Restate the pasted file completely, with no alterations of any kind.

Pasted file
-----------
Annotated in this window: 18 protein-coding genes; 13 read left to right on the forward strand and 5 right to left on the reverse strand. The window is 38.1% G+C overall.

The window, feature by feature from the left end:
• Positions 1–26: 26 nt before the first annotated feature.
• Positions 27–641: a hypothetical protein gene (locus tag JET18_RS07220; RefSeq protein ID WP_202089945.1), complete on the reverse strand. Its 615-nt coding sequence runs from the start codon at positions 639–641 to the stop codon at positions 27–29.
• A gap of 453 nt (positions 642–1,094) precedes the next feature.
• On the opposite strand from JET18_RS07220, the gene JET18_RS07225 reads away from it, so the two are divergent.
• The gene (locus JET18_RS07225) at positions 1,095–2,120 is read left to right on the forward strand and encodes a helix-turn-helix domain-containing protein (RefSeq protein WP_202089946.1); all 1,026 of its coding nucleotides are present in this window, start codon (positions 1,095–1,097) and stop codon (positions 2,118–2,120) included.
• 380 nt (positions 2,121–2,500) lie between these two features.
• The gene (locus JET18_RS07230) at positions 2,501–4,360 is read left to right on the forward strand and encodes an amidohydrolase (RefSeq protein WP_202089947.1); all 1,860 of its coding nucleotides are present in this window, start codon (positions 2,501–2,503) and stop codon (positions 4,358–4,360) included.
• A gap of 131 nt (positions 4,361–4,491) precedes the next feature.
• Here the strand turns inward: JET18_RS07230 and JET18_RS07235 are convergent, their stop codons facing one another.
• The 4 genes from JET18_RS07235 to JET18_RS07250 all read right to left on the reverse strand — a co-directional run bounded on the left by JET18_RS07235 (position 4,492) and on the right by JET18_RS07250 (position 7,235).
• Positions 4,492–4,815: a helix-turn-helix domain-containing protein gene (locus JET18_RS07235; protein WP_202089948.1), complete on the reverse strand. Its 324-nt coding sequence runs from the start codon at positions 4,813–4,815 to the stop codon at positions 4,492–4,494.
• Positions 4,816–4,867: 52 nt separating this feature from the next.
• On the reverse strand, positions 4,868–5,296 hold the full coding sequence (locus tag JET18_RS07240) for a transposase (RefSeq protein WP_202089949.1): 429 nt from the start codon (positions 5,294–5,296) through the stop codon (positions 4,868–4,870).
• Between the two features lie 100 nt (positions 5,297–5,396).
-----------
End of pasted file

Annotated in this window: 18 protein-coding genes; 13 read left to right on the forward strand and 5 right to left on the reverse strand. The window is 38.1% G+C overall.

The window, feature by feature from the left end:
• Positions 1–26: 26 nt before the first annotated feature.
• Positions 27–641: a hypothetical protein gene (locus tag JET18_RS07220; RefSeq protein ID WP_202089945.1), complete on the reverse strand. Its 615-nt coding sequence runs from the start codon at positions 639–641 to the stop codon at positions 27–29.
• A gap of 453 nt (positions 642–1,094) precedes the next feature.
• On the opposite strand from JET18_RS07220, the gene JET18_RS07225 reads away from it, so the two are divergent.
• The gene (locus JET18_RS07225) at positions 1,095–2,120 is read left to right on the forward strand and encodes a helix-turn-helix domain-containing protein (RefSeq protein WP_202089946.1); all 1,026 of its coding nucleotides are present in this window, start codon (positions 1,095–1,097) and stop codon (positions 2,118–2,120) included.
• 380 nt (positions 2,121–2,500) lie between these two features.
• The gene (locus JET18_RS07230) at positions 2,501–4,360 is read left to right on the forward strand and encodes an amidohydrolase (RefSeq protein WP_202089947.1); all 1,860 of its coding nucleotides are present in this window, start codon (positions 2,501–2,503) and stop codon (positions 4,358–4,360) included.
• A gap of 131 nt (positions 4,361–4,491) precedes the next feature.
• Here the strand turns inward: JET18_RS07230 and JET18_RS07235 are convergent, their stop codons facing one another.
• The 4 genes from JET18_RS07235 to JET18_RS07250 all read right to left on the reverse strand — a co-directional run bounded on the left by JET18_RS07235 (position 4,492) and on the right by JET18_RS07250 (position 7,235).
• Positions 4,492–4,815: a helix-turn-helix domain-containing protein gene (locus JET18_RS07235; protein WP_202089948.1), complete on the reverse strand. Its 324-nt coding sequence runs from the start codon at positions 4,813–4,815 to the stop codon at positions 4,492–4,494.
• Positions 4,816–4,867: 52 nt separating this feature from the next.
• On the reverse strand, positions 4,868–5,296 hold the full coding sequence (locus tag JET18_RS07240) for a transposase (RefSeq protein WP_202089949.1): 429 nt from the start codon (positions 5,294–5,296) through the stop codon (positions 4,868–4,870).
• Between the two features lie 100 nt (positions 5,297–5,396).